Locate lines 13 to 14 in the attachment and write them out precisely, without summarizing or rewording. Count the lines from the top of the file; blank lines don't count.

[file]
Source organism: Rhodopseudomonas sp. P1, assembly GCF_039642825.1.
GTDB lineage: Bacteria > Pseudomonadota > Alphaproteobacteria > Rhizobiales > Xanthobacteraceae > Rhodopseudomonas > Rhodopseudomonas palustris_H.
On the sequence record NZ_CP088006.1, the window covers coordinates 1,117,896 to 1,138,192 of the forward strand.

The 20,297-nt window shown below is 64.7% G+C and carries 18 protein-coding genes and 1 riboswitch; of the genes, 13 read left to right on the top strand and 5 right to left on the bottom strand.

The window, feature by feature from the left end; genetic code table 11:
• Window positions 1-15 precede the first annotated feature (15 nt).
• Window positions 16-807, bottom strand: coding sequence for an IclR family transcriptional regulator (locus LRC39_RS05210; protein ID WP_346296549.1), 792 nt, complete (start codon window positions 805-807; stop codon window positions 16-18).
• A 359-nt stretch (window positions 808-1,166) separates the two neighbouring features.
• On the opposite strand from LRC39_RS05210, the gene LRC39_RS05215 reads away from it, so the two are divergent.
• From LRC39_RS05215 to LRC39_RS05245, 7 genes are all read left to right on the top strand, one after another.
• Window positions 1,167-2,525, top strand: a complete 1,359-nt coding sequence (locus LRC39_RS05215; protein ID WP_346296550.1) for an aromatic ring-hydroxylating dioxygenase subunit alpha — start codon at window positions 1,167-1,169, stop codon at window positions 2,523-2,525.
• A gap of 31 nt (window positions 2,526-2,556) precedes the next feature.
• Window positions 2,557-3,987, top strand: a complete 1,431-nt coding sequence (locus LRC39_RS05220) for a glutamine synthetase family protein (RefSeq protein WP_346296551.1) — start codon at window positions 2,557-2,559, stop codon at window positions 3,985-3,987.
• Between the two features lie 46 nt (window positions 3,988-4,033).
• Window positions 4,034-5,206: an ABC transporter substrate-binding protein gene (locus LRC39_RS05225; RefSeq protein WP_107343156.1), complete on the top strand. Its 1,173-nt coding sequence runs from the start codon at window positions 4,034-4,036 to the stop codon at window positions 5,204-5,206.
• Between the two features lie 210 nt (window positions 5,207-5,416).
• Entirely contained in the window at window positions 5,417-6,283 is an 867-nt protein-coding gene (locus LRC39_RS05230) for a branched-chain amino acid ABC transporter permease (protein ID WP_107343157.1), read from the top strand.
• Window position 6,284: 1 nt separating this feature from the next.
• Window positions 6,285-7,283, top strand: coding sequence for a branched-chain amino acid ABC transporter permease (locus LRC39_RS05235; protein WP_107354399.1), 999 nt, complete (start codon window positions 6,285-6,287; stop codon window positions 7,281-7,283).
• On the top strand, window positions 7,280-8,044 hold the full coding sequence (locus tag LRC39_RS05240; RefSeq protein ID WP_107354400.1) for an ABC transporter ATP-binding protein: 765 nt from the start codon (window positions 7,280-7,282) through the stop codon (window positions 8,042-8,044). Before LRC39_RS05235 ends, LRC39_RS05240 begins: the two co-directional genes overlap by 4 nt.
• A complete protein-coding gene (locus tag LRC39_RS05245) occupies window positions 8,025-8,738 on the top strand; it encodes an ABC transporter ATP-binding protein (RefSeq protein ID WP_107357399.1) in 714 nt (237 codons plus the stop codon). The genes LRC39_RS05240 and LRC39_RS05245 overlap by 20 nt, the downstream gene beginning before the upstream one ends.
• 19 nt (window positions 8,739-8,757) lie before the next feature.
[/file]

• Window positions 2,557-3,987, top strand: a complete 1,431-nt coding sequence (locus LRC39_RS05220) for a glutamine synthetase family protein (RefSeq protein WP_346296551.1) — start codon at window positions 2,557-2,559, stop codon at window positions 3,985-3,987.
• Between the two features lie 46 nt (window positions 3,988-4,033).